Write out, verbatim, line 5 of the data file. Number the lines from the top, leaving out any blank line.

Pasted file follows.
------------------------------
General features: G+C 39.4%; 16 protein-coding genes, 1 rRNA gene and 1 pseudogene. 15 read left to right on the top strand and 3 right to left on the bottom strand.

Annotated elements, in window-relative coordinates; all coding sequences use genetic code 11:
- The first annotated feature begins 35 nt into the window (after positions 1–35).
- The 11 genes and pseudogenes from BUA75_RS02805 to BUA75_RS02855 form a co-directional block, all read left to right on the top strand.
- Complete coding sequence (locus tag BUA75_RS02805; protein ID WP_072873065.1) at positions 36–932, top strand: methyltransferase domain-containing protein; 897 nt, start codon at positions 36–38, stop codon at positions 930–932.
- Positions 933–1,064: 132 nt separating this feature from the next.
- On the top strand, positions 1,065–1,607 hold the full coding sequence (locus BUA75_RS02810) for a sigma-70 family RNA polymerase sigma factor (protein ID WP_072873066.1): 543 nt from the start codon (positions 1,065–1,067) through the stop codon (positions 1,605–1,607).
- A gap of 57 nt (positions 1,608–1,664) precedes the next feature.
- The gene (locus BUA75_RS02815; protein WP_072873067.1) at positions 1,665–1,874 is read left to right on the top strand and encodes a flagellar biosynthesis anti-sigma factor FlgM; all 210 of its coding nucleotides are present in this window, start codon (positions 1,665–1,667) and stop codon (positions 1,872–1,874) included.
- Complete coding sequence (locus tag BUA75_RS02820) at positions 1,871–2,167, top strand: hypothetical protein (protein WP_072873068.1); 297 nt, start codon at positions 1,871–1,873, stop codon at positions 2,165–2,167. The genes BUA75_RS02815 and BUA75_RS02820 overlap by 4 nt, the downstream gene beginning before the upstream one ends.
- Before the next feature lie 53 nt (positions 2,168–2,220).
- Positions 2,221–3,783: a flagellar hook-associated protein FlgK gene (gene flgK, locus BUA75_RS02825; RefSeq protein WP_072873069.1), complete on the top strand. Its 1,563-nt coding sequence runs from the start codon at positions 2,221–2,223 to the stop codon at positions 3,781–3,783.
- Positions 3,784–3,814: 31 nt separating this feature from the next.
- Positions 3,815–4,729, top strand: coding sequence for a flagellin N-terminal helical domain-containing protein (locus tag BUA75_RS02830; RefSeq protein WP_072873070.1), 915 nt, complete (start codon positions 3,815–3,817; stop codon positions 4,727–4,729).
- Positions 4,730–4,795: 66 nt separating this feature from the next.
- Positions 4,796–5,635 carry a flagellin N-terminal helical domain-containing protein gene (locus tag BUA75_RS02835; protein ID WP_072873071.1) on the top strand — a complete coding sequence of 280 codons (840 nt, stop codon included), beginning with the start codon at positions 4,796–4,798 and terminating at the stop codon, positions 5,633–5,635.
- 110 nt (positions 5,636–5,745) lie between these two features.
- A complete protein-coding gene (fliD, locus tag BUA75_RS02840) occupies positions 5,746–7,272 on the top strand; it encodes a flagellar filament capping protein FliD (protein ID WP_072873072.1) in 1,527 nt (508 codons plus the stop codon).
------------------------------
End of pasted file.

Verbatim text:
- Complete coding sequence (locus tag BUA75_RS02805; protein ID WP_072873065.1) at positions 36–932, top strand: methyltransferase domain-containing protein; 897 nt, start codon at positions 36–38, stop codon at positions 930–932.